Take the 2-minute tour ×
German Language Stack Exchange is a question and answer site for speakers of German wanting to discuss the finer points of the language and translation. It's 100% free, no registration required.

I'm currently reading Harry Potter und der Stein der Weisen.

I am managing to comprehend a bit of it (I'm far from fluent in German) although the first sentence in the book is really confusing to me.

What I can't seem to understand is the following sentence:

Mr. und Mrs. Dursley im Ligusterweg Nummer 4 waren stolz darauf, ganz und gar normal zu sein, sehr stolz sogar.

I would interpret that as:

Mr and Mrs Dursley in the number 4 Privet Drive were proud (on it?) absolutely proud to be normal (very proud even?).

This just doesn't make sense in my opinion but maybe I'm over analyzing it? I just can't see what the need is for the words darauf and sogar in this sentence. I'd appreciate any clarification greatly.

share|improve this question
add comment

3 Answers 3

The english term would be "proud of it", and the second part would indeed be "very proud even".

to be proud of something translates to auf etwas stolz sein. Using darauf instead of auf makes the sentence reference something which came before or afterwards in the sentence. Compare:

  • Er ist stolz auf sein Fahrrad. ("He is proud of his bicycle.")
  • Er hat ein Fahrrad und ist stolz darauf. ("He has a bicycle and is proud of it.")
  • Er ist stolz darauf, ein Fahrrad zu haben. ("He is proud of having a bicycle.")

The darauf references the "ein Fahrrad haben", the "act" of having a bicycle.

share|improve this answer
    
Wo ist das sogar? :) –  c.p. Apr 3 at 11:35
    
Very proud indeed. –  Alex Apr 3 at 13:38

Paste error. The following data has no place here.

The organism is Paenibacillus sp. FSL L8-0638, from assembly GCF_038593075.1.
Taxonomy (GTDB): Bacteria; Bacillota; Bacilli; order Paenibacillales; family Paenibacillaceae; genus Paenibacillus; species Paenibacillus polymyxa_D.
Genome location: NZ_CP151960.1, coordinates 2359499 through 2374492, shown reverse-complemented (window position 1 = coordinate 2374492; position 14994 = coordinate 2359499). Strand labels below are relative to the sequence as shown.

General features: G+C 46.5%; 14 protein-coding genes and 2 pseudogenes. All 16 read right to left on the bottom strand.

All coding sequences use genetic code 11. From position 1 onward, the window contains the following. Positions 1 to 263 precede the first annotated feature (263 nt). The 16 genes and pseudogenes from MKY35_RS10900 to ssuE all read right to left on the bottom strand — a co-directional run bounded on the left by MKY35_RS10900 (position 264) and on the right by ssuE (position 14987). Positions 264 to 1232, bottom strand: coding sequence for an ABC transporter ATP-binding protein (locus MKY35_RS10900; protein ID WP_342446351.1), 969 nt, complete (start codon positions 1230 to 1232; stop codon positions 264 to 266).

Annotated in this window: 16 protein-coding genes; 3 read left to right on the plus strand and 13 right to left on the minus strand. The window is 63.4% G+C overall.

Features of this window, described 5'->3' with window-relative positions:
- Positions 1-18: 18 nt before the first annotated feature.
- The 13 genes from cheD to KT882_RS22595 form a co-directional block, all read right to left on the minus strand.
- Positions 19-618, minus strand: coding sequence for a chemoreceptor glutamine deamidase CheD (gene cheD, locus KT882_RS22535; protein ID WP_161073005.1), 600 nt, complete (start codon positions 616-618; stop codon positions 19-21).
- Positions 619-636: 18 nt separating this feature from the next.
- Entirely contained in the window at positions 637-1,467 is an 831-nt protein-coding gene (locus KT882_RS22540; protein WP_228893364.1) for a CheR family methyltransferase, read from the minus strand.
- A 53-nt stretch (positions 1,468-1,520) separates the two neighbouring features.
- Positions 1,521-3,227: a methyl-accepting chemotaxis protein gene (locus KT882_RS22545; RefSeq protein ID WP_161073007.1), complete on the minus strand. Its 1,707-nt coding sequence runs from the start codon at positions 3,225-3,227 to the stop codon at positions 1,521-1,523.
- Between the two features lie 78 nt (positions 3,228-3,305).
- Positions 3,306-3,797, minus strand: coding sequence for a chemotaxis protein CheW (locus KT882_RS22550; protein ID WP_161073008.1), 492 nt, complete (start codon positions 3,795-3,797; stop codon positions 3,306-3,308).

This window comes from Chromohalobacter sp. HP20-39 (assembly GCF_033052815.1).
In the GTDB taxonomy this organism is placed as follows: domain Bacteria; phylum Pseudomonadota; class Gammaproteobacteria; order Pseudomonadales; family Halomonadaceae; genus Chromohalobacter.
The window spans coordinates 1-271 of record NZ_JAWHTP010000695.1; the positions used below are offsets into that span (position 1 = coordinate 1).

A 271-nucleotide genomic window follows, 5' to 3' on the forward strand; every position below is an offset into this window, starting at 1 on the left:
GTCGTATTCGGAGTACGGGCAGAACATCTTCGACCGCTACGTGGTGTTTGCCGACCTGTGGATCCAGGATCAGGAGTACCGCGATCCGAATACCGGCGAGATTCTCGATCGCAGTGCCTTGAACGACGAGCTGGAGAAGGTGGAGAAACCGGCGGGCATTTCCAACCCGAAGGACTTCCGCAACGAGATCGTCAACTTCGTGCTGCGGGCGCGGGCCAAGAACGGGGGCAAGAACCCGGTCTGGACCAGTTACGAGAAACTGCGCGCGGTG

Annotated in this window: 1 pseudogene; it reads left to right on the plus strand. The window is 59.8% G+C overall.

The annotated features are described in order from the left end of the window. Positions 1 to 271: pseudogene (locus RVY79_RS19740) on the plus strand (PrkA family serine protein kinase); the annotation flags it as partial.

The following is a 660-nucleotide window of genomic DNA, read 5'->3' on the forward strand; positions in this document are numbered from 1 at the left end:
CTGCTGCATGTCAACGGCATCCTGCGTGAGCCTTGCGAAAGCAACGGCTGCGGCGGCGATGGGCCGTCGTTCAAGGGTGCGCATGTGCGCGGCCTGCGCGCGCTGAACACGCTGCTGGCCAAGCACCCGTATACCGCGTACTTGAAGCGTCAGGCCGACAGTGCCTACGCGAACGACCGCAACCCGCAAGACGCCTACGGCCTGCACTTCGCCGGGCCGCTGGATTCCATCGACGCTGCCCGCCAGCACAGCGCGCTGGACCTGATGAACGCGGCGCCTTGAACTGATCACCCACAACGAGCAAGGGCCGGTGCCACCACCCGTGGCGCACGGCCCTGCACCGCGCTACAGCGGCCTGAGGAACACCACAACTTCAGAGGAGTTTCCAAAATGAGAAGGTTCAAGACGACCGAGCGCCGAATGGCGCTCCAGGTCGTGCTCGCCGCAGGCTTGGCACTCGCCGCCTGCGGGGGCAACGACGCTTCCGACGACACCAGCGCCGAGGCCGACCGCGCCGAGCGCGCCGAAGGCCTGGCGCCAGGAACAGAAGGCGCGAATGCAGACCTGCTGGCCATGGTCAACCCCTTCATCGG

add comment

One translation would be

Mr. and Mrs. Dursley were proud of being normal through and through. Very proud actually.

As Frerich said in his answer, the darauf indicates that the thing of which they are proud will be described in the following part of the sentence.

The word sogar means even/actually/as a matter of fact.

share|improve this answer
add comment

Closer look on "darauf":

[Ich habe ein Fahrrad.]
Ich bin stolz auf das Fahrrad. >> I am proud of the bike.
Da bin ich stolz drauf. >> Of that , I am proud. ("Da" -> "that" -> having a bike)
Ich bin stolz darauf. >> I am proud of it. ("it" -> having a bike)

Directly translated, "Stolz darauf sein" or - splitting "darauf" - "Stolz da drauf sein", means something like "Being proud on that".

The r is a binding letter:
"... auf das ..." -->> "... drauf ..." [on that / of that]
"... in dem ..." -->> "... darin ..." [in{to} that]
"... um das (herum) ..." -->> "... darum (herum) ..." [around that]

share|improve this answer
add comment

Your Answer

 
discard

By posting your answer, you agree to the privacy policy and terms of service.

Not the answer you're looking for? Browse other questions tagged or ask your own question.